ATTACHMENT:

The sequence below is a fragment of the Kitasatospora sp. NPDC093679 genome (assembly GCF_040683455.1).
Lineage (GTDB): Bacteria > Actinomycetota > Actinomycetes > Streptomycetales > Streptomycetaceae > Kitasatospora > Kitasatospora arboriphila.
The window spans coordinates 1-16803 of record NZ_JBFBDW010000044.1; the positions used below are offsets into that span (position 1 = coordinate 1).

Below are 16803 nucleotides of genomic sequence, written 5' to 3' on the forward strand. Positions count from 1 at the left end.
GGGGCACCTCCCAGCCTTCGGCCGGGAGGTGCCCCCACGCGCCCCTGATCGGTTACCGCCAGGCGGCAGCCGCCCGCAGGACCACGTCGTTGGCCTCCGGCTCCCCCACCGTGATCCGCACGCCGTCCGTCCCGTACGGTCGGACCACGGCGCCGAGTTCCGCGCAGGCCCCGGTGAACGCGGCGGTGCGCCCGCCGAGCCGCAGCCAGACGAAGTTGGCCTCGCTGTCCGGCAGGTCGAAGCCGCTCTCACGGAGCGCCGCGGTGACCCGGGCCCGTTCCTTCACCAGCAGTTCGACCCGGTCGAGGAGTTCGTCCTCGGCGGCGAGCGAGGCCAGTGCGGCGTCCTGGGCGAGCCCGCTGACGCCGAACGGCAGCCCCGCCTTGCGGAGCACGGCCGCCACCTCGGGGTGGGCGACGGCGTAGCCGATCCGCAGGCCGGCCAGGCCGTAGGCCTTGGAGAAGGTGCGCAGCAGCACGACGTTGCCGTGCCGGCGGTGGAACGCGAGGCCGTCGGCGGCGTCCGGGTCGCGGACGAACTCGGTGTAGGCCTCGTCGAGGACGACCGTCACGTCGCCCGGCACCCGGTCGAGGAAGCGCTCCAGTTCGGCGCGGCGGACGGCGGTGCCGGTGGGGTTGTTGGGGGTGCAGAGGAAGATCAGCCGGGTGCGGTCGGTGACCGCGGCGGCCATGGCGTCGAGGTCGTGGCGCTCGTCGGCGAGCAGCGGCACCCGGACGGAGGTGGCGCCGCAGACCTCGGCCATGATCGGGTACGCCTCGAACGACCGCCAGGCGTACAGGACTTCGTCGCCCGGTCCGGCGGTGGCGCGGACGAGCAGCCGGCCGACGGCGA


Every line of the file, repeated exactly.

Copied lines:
The sequence below is a fragment of the Kitasatospora sp. NPDC093679 genome (assembly GCF_040683455.1).
Lineage (GTDB): Bacteria > Actinomycetota > Actinomycetes > Streptomycetales > Streptomycetaceae > Kitasatospora > Kitasatospora arboriphila.
The window spans coordinates 1-16803 of record NZ_JBFBDW010000044.1; the positions used below are offsets into that span (position 1 = coordinate 1).

Below are 16803 nucleotides of genomic sequence, written 5' to 3' on the forward strand. Positions count from 1 at the left end.
GGGGCACCTCCCAGCCTTCGGCCGGGAGGTGCCCCCACGCGCCCCTGATCGGTTACCGCCAGGCGGCAGCCGCCCGCAGGACCACGTCGTTGGCCTCCGGCTCCCCCACCGTGATCCGCACGCCGTCCGTCCCGTACGGTCGGACCACGGCGCCGAGTTCCGCGCAGGCCCCGGTGAACGCGGCGGTGCGCCCGCCGAGCCGCAGCCAGACGAAGTTGGCCTCGCTGTCCGGCAGGTCGAAGCCGCTCTCACGGAGCGCCGCGGTGACCCGGGCCCGTTCCTTCACCAGCAGTTCGACCCGGTCGAGGAGTTCGTCCTCGGCGGCGAGCGAGGCCAGTGCGGCGTCCTGGGCGAGCCCGCTGACGCCGAACGGCAGCCCCGCCTTGCGGAGCACGGCCGCCACCTCGGGGTGGGCGACGGCGTAGCCGATCCGCAGGCCGGCCAGGCCGTAGGCCTTGGAGAAGGTGCGCAGCAGCACGACGTTGCCGTGCCGGCGGTGGAACGCGAGGCCGTCGGCGGCGTCCGGGTCGCGGACGAACTCGGTGTAGGCCTCGTCGAGGACGACCGTCACGTCGCCCGGCACCCGGTCGAGGAAGCGCTCCAGTTCGGCGCGGCGGACGGCGGTGCCGGTGGGGTTGTTGGGGGTGCAGAGGAAGATCAGCCGGGTGCGGTCGGTGACCGCGGCGGCCATGGCGTCGAGGTCGTGGCGCTCGTCGGCGAGCAGCGGCACCCGGACGGAGGTGGCGCCGCAGACCTCGGCCATGATCGGGTACGCCTCGAACGACCGCCAGGCGTACAGGACTTCGTCGCCCGGTCCGGCGGTGGCGCGGACGAGCAGCCGGCCGACGGCGA